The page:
The hip joint extended through the stance phase and then flexed into the swing phase before reverting to extension for contact with the ground at the end of the swing phase (Figure 1). An extensor moment dominated the stance phase, which was followed by a flex or moment at the end of the stance phase to restrain hip extension and then to initiate flexion of the hip for the swing phase. At the end of the swing phase, a net extensor moment reversed the protraction motion of the hip joint. Power of the hip joint was positive throughout most of the stance phase, which indicated that the hip extensors were the net active muscle group and contracted concentrically to generate an extensor moment. A small burst of negative (ie, eccentric) work was performed by the hip flexors as they restrained extension at the end of the stance phase, and positive work was then performed by the flexors to initiate flexion of the hip into the swing phase. At the end of the swing phase, the extensors did positive work to extend the hip for placement of the limb on the ground. Hip extensor power for the fast velocity was significantly greater than the corresponding power for the slow velocity during the early portion of the stance phase.

The stifle joint flexed after contact of the hind limb and then was extended through the last part of the stance phase before flexing into the swing phase (Figure 2). There was a net flexor moment through the first half of the stance phase followed by a net extensor moment through the second half of the stance phase, which persisted into the swing phase as the joint was passively flexing. At the end of the swing phase, a net flexor moment dominated to restrain extension. Power was positive through the stance phase, initially coinciding with the flexor moment generated by the stifle flexors as they shortened and then coinciding with the extensor moment generated by the stifle extensors in the second half of the stance phase. Energy was absorbed by the stifle extensors as they restrained the passive flexion of the stifle joint during the early portion of the swing phase and by the stifle flexors as they restrained overextension of the stifle joint at the end of the swing phase. There was no significant difference in the moment peaks among velocities, but stifle power during the early portion of the stance phase was significantly greater for the fast velocity than for the slow velocity.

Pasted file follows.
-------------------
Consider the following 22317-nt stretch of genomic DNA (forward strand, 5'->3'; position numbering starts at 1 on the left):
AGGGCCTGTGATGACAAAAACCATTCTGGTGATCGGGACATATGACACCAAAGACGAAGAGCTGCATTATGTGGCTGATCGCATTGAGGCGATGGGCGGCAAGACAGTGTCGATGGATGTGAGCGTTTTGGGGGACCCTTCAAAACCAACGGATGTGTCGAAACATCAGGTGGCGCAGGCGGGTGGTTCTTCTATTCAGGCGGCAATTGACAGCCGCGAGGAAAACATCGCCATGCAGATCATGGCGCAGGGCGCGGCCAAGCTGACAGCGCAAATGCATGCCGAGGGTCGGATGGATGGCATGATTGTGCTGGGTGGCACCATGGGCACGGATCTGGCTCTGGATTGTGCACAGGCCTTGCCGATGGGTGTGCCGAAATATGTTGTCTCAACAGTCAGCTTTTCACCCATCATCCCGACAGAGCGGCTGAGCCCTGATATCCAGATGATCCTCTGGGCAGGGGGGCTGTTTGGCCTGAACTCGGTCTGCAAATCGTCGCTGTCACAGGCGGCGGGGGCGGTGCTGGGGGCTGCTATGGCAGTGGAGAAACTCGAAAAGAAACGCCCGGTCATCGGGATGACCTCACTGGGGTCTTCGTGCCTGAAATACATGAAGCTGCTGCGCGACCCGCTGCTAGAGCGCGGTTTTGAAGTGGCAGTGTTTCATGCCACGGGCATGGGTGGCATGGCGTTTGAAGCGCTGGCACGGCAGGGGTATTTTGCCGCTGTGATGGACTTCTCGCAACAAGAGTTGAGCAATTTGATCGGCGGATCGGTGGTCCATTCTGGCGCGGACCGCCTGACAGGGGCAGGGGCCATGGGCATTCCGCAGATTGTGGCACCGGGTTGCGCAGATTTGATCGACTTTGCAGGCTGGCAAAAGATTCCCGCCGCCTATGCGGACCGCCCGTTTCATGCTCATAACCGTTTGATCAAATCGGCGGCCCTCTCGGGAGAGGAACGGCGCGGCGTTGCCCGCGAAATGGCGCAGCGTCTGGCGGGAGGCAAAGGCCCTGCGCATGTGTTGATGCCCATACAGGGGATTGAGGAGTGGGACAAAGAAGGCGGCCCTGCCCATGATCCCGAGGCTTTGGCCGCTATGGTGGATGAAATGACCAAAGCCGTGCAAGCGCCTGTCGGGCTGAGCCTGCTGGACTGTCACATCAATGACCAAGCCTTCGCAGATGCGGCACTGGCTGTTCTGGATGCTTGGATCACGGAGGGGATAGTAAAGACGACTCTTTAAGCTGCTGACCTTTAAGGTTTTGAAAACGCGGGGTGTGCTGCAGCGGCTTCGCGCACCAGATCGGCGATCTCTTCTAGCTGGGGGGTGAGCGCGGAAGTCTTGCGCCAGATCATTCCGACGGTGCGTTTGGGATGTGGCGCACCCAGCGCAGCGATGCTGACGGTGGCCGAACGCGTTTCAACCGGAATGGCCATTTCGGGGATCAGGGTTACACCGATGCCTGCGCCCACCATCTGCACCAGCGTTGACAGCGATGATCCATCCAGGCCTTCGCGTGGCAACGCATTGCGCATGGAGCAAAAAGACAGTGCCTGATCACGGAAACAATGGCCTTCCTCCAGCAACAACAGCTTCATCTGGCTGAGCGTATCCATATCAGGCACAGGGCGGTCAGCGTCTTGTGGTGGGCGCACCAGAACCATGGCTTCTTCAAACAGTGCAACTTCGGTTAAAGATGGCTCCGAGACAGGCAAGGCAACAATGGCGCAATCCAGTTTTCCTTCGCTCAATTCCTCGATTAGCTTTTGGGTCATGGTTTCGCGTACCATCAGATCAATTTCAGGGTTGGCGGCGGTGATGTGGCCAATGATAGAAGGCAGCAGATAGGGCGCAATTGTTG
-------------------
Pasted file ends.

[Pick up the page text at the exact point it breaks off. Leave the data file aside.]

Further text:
The tarsal joint flexed during the early portion of the stance phase and then extended through the late portion of the stance phase and into the early portion of the swing phase before flexing for the remainder of the swing phase (Figure 3). The net tarsal joint moment was extensor throughout the stance phase. Power was negative during the first half of the stance phase as the tarsal extensors absorbed energy in an eccentric contraction. This was then partially returned in a burst of positive work at the end of the stance phase for an active push-off. The net tarsal joint moment was significantly (P = 0.01) greater for the fast velocity than for the slow or medium velocities. Net negative power during the early portion of the stance phase was significantly (P = 0.01) greater for the fast velocity than for the slow or medium velocities. In the second half of the stance phase, the positive power output from the tarsal extensors was significantly (P = 0.01) greater for the fast velocity than for the slow velocity.